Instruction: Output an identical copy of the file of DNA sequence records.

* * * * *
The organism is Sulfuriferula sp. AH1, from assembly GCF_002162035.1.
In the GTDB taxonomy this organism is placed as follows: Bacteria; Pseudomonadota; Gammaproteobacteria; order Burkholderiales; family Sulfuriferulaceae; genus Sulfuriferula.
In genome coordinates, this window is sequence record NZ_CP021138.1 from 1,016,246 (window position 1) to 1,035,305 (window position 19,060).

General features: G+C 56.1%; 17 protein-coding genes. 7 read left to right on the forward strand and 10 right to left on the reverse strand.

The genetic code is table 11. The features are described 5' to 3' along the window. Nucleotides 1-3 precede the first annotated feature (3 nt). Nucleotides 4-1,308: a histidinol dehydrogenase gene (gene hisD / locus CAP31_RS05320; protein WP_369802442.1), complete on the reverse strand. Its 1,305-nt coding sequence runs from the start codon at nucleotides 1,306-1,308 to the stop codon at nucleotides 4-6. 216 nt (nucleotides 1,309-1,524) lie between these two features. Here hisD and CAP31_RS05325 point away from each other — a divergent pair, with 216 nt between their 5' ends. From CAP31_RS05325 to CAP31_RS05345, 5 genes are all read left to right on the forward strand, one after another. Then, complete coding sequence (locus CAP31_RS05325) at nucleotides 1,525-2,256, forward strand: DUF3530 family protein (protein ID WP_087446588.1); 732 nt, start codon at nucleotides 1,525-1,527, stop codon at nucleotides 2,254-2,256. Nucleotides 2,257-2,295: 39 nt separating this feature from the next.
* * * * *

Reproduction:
The organism is Sulfuriferula sp. AH1, from assembly GCF_002162035.1.
In the GTDB taxonomy this organism is placed as follows: Bacteria; Pseudomonadota; Gammaproteobacteria; order Burkholderiales; family Sulfuriferulaceae; genus Sulfuriferula.
In genome coordinates, this window is sequence record NZ_CP021138.1 from 1,016,246 (window position 1) to 1,035,305 (window position 19,060).

General features: G+C 56.1%; 17 protein-coding genes. 7 read left to right on the forward strand and 10 right to left on the reverse strand.

The genetic code is table 11. The features are described 5' to 3' along the window. Nucleotides 1-3 precede the first annotated feature (3 nt). Nucleotides 4-1,308: a histidinol dehydrogenase gene (gene hisD / locus CAP31_RS05320; protein WP_369802442.1), complete on the reverse strand. Its 1,305-nt coding sequence runs from the start codon at nucleotides 1,306-1,308 to the stop codon at nucleotides 4-6. 216 nt (nucleotides 1,309-1,524) lie between these two features. Here hisD and CAP31_RS05325 point away from each other — a divergent pair, with 216 nt between their 5' ends. From CAP31_RS05325 to CAP31_RS05345, 5 genes are all read left to right on the forward strand, one after another. Then, complete coding sequence (locus CAP31_RS05325) at nucleotides 1,525-2,256, forward strand: DUF3530 family protein (protein ID WP_087446588.1); 732 nt, start codon at nucleotides 1,525-1,527, stop codon at nucleotides 2,254-2,256. Nucleotides 2,257-2,295: 39 nt separating this feature from the next.